Nature In Almere
Almere and Flevoland are famous for the huge nature preserve that dominates the land between Almere & Lelystad. From wild horse to thousands of bird species, native Dutch wildlife can be seen in all its glory with a short trip out to Oostvaardersplassen.
The story of the Oostvaardersplassen is extraordinary. In the new land, recaptured from the ocean, the organizers had planned a territory for industry. In any case, overconfidence brought the world something other than what was expected. Rather than remaining dry land, the geese kept the water open by eating all the water plants and prevented the goal of solid ground. So rather than fight Mother Nature, the Dutch decided to give the land back to her.
Oost is the Dutch word for East. Vaarder is a seafarer. Plassen is place. Oostvaardersplassen is the place of the eastern sailors.
Now Oostvaardersplassen is one of the world’s most important nature reserves less than 50 km from the heart of Amsterdam. There are geese and ducks by the thousands, many steeds, deer, cows, wild fowls and plants. For some feathered creatures it is the most important stop on their migration south. Sometimes the birds simply remain there for the winter.
The best way to explore Oostvaardersplassen is to enter the territory from the Lelystad side; the Oostvaardersveld. There are 5 trails that all begin at the Bezoekerscentrum on the Knardijk. It is a Mecca for bicycles. Touring the entire area is a trek of around 35 km or 20 miles. A bike tour takes about 3 hours.
Oostvaardersplassen is a protected wetland range amongst Lelystad and Almere. Inside a couple of miles from the visitor center at the north side, closer to Lelystad, there are a few secured birding locales that are effectively open via auto on cleared streets. From these locales a vast array of wildlife can be watched. A few locales additionally have signs on the sorts of flying creatures to look for. There are strolling trails of differing length, and featuring different animals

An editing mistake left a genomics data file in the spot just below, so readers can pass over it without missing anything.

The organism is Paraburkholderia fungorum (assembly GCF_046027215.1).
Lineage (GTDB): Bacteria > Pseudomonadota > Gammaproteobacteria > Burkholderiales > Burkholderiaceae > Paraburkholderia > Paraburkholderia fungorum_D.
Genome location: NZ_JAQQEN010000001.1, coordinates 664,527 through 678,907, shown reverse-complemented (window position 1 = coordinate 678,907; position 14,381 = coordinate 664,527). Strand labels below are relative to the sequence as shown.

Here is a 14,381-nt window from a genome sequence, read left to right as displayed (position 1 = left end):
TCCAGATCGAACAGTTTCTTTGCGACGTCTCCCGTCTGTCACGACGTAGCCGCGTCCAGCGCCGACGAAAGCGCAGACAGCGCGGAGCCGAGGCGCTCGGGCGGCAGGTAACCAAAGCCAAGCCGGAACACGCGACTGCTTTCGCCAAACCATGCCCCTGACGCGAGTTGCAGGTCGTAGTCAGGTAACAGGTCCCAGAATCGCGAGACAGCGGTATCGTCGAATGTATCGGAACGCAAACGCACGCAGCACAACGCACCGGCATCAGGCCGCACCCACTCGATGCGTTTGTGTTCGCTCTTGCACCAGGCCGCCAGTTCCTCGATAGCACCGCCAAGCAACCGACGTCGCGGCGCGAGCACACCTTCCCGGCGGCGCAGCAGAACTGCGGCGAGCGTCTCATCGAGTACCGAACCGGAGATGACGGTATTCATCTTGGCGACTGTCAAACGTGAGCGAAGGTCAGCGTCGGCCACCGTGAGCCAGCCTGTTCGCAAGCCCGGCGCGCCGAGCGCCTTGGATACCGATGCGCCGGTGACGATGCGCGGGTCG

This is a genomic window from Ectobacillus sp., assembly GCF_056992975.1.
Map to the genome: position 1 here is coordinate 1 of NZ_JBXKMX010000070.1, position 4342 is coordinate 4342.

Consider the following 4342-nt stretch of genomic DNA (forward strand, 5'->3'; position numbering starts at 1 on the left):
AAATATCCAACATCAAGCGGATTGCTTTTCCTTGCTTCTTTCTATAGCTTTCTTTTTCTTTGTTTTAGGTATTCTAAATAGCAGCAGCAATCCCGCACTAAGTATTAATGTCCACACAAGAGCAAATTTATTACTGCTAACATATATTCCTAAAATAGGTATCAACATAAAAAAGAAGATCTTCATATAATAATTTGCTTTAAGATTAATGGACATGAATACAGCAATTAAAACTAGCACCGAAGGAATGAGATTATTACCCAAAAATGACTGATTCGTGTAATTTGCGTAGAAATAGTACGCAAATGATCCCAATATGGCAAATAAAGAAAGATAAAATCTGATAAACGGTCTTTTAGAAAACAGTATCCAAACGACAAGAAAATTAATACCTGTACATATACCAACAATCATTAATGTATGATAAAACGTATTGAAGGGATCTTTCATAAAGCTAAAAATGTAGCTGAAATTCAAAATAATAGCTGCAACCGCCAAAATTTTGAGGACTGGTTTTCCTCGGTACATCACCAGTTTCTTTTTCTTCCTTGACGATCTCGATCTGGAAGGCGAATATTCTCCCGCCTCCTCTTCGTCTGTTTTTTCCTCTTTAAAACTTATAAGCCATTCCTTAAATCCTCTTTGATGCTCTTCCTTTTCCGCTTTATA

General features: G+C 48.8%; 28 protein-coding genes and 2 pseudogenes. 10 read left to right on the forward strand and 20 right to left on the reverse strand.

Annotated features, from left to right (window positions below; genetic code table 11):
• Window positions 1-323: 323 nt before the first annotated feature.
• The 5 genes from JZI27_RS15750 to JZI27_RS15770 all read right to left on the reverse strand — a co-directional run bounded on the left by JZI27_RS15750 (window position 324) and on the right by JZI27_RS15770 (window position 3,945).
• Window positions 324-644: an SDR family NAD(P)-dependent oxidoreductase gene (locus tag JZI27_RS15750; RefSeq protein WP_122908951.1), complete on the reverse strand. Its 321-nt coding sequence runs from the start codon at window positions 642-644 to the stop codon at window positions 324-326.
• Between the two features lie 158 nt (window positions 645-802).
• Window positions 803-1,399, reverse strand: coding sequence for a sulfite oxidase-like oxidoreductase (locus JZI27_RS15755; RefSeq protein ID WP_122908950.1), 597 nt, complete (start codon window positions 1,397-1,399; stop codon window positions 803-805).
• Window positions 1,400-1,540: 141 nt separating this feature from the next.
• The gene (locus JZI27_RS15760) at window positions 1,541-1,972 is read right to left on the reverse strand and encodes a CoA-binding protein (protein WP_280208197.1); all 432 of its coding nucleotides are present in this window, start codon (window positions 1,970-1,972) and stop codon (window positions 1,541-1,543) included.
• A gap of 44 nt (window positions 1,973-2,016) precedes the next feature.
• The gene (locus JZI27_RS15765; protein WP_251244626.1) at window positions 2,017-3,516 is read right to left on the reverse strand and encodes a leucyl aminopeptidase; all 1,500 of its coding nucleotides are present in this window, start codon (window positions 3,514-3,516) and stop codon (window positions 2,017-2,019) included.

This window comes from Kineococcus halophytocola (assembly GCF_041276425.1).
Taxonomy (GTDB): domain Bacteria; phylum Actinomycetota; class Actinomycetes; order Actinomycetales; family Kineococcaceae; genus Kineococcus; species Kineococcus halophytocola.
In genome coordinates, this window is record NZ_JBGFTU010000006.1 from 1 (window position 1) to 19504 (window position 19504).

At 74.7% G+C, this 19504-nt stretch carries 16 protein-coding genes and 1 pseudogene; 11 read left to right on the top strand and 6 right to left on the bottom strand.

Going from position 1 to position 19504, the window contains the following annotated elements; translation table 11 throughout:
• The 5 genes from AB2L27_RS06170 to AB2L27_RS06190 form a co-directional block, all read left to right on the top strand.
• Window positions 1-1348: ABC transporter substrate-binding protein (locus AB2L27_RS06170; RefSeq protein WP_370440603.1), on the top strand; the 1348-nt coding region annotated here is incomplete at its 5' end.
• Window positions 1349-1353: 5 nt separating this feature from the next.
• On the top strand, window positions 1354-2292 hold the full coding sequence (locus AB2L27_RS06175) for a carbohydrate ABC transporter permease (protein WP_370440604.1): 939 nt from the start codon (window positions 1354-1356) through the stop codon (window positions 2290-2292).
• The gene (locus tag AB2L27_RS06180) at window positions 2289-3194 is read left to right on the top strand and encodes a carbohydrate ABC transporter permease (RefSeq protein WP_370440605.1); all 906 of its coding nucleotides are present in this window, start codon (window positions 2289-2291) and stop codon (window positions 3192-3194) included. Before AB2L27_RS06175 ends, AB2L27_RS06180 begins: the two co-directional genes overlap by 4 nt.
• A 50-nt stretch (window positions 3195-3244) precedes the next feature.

If you are a nature lover it is extremely beneficial to bring binoculars and a camera!
Following a couple of stormy days the strolling trails can be very sloppy so wear appropriate footwear and clothing.
The Lepelaarplassen is a natural reserve of approximately 500 hectares located on the Markermeer in Almere in the Dutch province of Flevoland. It has been a nature reserve since 1971. The area has been managed by the foundation Flevolandschap since 1994 and was designated in 2009 as a Natura 2000 site.
Lepelaar is the dutch word for the bird known as the Spoonbill in English. Plassen is the word for place. Thus Lepelaarplassen is the place to see spoonbill birds. The Lepelaarplassen is basically the southern half of Oostvaardersplassen.
The core of the Lepelaarplassen consists of a clay swamp with three lakes created by sand extraction during the construction of the Oostvaardersdijk. Along the dike is a fourth lake that is inhabited by a wide array of birds. In the breeding season (March to July), the birds tend to hide from bird watchers. On the Oostvaardersdijk, at the pumping station Blocq Kuffeler, is the visitor center de Trekvogel.